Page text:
But then the guides told us to take a seat at the opposite end of the enclosure.  While we watched, they climbed up to where the condors were hanging out and shooed them.  The next thing we knew, the condors were flying straight for us.

peru travel CCOCHAHUASI ANIMAL SANCTUARY cusco condor in flight
One condor flying toward us (center) with three more waiting in the background).

It was amazing to see a condor in flight.  Even more so considering he flew right over our heads and landed on a stone column next to the area where we sat.  We were able to get pretty close to him afterward.

peru travel CCOCHAHUASI ANIMAL SANCTUARY cusco condor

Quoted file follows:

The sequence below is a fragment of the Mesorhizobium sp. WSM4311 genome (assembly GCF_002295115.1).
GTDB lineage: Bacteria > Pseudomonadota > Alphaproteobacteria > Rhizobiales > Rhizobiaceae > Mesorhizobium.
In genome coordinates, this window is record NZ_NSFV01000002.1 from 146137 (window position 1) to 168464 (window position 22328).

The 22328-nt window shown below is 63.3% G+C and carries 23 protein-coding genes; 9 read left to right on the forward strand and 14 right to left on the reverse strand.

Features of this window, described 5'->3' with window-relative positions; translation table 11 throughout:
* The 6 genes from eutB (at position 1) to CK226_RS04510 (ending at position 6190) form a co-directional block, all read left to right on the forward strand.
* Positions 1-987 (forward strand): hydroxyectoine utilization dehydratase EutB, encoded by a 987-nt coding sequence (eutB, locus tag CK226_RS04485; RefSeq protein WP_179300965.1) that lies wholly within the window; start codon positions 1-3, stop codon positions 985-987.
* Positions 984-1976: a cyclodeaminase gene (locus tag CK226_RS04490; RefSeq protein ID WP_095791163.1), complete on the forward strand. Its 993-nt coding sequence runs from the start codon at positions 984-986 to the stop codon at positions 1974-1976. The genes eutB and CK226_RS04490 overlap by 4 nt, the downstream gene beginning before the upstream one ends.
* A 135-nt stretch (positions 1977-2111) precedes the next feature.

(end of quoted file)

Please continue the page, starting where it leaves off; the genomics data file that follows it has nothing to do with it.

Andean Condor. No zoom lens, no cropping.

The guides referred to the condor as “Number Four,” and said that it would not be much longer before they released him into the wild. There was also a llama, of course, and an alpaca.  The llama was especially interesting because it had blue eyes.

peru travel CCOCHAHUASI ANIMAL SANCTUARY cusco llama

Following this, we saw two monkeys – a spider monkey and a capuchin monkey.  They were having a lot of fun alternating between interacting with us and playing with each other.

From there we moved on to the non-animal part of the sanctuary, where we got to see a native woman weaving in the traditional manner.

peru travel CCOCHAHUASI ANIMAL SANCTUARY cusco traditional weaver

There was also an exhibit about dyes – the natural sources that Peruvians have been using for their textiles for years, and the colors they produce.  Our guide showed us a tiny little parasite that is found on cacti.  It’s a whitish-gray on the outside, but when you smush it, it produces a bright purple-red color used for dye.

The natural dyes used in Peruvian textiles.